And the majority of us not only live in the real world, we work in it, too. We aren’t stuck in an office somewhere sweating over reports or code or spreadsheets. We’re out here being carpenters, plumbers, electricians, construction workers, road builders, mechanics, caregivers, nurses, farmers, cooks… This metaverse has little or no relevance at all for people like us. Except when I was a writer and a programmer for a time, I’ve never had a job that I could do in some kind of virtual world. Milking cows, planting corn, repairing HVAC systems, repairing plumbing, laying floors, repairing roofs, installing water heaters, repairing laser scanners… None of it could have been done in Zukerberg’s metaverse. And I suspect the same is true for the vast majority of people who are reading this.
In my opinion, the image that Zuckerberg and Meta have for this metaverse of theirs is fundamentally flawed. They’ve put together a bunch of interesting ideas, almost all of which have been tried before and failed, put it all together and have come up with this “vision” of theirs that they claim is going to solve a lot of problems that, frankly, we don’t actually have.
I think that part of the problem is that Zuckerberg and people like him already are living in a virtual world that is disconnected from reality. He lives in a walled garden that is completely isolated from the reality. His power and money give him the ability to already alter his environment to suit his whims. If he doesn’t like something, he has the money to change it. He is surrounded by sycophants who will agree with any kind of stupid idea he comes up with, telling him how wonderful he is, because of, well, money, really. He already lives in a virtual world, but one created by his wealth.
But let’s talk about the real problem with this metaverse, and that is Meta itself, the company, and the people who run it.
Consider, for a moment, what Facebook does. What it does to you, the user. It “harvests” every single bit of data that it can scrounge up about you. It examines every post you make, every photo you put up, every message you send. It tracks every single thing you read or view. It knows how much time you spend looking at a particular type of post. It knows what you like, what you don’t like. It even tracks your physical movements via apps on your cellphone if you haven’t figured out how to turn tracking off. (Even if you have turned tracking off according to some reports I’ve seen.) And what it does with all of that information it has gathered about you is package it up and sell it to anyone who can cough up the money to buy it. Facebook has been called the most sophisticated piece of spyware ever created, and it pretty much is exactly that. That’s how the company works. That’s how it makes money. It sells you.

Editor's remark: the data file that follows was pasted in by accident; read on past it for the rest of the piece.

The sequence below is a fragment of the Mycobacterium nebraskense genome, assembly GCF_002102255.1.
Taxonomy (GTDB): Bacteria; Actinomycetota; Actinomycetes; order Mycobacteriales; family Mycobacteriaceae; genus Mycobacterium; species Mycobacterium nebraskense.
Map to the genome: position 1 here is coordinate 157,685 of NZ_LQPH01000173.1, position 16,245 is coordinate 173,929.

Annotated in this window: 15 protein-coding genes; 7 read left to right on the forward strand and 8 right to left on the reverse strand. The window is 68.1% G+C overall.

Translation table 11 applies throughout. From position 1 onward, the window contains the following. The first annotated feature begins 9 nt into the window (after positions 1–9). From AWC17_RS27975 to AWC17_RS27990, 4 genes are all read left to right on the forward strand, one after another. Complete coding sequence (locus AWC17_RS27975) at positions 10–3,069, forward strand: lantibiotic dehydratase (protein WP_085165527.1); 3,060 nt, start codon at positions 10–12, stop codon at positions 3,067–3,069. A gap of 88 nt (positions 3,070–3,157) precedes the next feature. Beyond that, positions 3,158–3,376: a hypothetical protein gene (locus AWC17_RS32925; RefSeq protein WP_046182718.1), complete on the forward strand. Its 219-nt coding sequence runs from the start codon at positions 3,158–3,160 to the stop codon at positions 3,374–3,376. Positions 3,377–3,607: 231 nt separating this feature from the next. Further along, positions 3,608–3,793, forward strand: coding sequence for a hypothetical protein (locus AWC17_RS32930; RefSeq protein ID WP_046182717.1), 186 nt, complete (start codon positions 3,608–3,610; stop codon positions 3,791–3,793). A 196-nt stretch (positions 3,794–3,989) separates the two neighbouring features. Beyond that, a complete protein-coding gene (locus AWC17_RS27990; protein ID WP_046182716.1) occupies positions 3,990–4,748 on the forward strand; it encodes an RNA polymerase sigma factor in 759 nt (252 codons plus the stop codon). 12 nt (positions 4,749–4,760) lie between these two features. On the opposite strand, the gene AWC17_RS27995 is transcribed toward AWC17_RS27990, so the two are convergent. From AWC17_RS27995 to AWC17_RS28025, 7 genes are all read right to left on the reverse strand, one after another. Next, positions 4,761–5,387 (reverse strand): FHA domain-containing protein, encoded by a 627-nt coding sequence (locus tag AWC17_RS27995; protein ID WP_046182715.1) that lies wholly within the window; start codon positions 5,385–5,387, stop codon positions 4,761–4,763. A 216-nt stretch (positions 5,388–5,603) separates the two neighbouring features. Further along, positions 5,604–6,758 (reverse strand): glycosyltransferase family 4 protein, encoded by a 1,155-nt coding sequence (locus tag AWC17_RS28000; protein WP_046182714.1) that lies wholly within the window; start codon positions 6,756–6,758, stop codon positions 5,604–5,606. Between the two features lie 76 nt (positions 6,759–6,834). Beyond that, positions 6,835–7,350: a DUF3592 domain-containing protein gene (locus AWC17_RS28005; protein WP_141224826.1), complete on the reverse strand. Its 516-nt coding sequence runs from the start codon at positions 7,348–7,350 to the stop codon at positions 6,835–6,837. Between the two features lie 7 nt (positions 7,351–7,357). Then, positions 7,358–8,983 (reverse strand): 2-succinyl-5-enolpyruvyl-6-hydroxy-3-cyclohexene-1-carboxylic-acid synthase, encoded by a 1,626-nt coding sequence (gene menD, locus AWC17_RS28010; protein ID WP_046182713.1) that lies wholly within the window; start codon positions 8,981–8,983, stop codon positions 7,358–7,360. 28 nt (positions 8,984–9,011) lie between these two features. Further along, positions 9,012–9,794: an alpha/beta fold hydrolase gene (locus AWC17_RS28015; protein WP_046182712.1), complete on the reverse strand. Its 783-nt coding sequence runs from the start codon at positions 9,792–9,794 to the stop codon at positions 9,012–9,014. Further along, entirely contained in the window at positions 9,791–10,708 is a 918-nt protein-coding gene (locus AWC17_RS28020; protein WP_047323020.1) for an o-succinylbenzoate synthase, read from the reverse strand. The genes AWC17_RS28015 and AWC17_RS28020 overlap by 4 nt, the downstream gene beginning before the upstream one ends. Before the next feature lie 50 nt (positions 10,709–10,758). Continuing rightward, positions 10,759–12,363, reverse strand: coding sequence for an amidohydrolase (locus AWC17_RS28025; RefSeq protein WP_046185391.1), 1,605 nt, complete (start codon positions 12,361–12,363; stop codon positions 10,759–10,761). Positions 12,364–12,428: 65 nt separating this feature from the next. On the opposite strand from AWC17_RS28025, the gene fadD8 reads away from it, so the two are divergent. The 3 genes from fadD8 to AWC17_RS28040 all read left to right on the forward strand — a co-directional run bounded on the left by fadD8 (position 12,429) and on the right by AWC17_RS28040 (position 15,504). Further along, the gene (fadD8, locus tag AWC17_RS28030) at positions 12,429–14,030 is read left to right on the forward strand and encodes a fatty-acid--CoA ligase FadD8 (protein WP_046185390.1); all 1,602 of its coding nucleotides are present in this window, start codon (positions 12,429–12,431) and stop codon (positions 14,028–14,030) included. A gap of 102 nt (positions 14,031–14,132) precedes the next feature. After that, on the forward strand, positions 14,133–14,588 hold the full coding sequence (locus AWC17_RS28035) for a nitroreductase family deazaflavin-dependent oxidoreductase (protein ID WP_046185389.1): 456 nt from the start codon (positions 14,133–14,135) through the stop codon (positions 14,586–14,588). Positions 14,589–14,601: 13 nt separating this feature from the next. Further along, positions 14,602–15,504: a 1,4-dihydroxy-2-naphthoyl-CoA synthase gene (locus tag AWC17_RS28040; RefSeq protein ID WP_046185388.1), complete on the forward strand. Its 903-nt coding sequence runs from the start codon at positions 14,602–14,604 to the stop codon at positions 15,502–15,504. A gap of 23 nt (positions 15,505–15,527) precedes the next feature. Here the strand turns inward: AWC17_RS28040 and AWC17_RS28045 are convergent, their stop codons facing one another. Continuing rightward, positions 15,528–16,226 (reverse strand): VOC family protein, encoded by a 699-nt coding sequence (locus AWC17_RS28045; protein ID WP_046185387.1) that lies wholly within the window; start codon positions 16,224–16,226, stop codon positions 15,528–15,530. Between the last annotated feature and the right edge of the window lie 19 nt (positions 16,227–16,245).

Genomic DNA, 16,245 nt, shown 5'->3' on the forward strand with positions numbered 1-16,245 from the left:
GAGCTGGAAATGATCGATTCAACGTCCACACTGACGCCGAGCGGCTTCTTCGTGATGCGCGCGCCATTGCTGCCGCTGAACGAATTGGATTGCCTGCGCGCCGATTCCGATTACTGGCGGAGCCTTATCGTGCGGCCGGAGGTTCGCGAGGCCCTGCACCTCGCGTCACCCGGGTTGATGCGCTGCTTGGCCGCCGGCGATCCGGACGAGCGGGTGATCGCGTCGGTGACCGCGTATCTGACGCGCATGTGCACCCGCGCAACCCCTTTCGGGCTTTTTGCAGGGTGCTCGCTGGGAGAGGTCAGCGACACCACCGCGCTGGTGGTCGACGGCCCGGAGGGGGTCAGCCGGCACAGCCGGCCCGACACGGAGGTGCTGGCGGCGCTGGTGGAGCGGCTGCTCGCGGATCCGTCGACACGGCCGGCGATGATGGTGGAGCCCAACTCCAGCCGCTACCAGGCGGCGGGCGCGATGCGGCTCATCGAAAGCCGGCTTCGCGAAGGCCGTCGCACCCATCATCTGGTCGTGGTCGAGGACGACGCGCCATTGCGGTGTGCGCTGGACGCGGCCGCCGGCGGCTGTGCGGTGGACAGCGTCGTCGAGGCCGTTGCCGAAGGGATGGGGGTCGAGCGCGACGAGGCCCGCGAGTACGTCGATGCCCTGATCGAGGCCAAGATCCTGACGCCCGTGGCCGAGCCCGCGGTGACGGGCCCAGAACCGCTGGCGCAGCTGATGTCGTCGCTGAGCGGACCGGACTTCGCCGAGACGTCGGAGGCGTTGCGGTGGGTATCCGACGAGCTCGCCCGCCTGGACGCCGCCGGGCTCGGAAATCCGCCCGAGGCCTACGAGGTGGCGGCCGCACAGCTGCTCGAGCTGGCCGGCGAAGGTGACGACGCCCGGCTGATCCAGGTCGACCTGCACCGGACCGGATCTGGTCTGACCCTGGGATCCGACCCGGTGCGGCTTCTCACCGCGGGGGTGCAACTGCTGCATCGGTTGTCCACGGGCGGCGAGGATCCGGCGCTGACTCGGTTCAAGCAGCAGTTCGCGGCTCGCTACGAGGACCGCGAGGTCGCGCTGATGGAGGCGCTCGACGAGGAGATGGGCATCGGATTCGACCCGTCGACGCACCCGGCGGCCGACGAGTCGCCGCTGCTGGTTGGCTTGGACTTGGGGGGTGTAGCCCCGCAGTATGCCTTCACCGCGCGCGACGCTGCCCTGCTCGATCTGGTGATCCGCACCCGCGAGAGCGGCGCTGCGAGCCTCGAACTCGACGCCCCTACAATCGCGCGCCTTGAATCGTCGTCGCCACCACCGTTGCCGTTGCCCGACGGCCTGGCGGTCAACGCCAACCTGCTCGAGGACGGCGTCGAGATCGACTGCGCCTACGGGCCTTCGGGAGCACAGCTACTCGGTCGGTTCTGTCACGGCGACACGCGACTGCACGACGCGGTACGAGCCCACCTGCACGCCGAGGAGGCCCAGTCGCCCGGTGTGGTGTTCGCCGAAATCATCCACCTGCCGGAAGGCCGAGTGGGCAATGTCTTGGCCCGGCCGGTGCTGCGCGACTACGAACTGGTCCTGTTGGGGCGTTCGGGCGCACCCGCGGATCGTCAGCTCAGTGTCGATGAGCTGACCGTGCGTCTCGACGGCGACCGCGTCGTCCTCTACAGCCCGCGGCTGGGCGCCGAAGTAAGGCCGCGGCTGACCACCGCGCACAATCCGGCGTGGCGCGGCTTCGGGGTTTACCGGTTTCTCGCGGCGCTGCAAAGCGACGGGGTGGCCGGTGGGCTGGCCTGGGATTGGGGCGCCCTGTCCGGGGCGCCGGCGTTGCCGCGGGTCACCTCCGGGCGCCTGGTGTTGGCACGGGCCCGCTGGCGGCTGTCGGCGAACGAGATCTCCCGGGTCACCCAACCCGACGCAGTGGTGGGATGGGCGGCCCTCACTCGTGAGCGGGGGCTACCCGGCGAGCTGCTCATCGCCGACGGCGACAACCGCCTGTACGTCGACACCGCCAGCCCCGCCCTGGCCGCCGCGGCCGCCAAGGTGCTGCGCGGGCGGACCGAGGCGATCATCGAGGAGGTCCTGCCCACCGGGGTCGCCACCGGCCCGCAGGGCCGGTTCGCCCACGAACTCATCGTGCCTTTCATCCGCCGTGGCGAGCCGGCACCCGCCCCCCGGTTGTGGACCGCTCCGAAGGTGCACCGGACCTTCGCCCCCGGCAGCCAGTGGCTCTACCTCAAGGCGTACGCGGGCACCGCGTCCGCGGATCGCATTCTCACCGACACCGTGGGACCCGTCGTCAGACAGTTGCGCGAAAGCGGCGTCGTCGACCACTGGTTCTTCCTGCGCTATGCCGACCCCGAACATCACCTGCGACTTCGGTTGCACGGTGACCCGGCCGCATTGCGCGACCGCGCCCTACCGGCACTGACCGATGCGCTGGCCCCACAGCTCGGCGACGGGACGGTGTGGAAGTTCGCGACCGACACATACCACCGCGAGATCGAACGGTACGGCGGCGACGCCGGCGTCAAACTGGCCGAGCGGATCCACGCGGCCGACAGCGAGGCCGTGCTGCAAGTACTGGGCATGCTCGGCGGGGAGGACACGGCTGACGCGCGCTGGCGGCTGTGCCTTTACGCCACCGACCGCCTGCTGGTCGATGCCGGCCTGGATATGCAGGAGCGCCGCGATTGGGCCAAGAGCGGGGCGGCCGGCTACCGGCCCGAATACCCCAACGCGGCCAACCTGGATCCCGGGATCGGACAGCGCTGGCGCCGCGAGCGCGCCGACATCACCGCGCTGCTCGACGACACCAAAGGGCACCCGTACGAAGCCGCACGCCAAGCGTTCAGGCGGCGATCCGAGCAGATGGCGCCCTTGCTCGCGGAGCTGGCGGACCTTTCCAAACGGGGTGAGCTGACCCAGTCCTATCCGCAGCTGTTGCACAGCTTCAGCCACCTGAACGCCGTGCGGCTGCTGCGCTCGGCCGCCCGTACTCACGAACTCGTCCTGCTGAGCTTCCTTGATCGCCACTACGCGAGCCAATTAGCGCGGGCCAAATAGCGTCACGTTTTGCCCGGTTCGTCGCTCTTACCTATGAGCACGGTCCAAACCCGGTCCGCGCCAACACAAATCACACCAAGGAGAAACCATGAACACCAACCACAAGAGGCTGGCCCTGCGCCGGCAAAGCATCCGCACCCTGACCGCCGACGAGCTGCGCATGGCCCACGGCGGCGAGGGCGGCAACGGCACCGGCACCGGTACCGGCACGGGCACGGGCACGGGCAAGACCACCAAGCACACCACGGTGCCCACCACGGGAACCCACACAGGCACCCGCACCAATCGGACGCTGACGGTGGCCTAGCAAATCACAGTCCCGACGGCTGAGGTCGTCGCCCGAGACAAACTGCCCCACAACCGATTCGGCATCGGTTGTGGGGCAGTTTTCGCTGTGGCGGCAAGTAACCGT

And now this same company owns this metaverse in its entirety. From the Oculus headset you need to wear, to the software that runs the systems, to the servers that run the code, Meta owns all of it. So everything you do in this metaverse is also going to be owned by Meta. Every document you write, everything you read, every meeting you have, every spreadsheet you work on, even your calls to your grandmother. Meta is going to have all of it. And you can be damn sure that what Meta is going to do with that data is the same thing Facebook does with the data it gathers on its users. It will collect it, slice it and dice it and index it and sell it to whoever can come up with the money to buy it.
You think you you don’t have any privacy now? Just wait.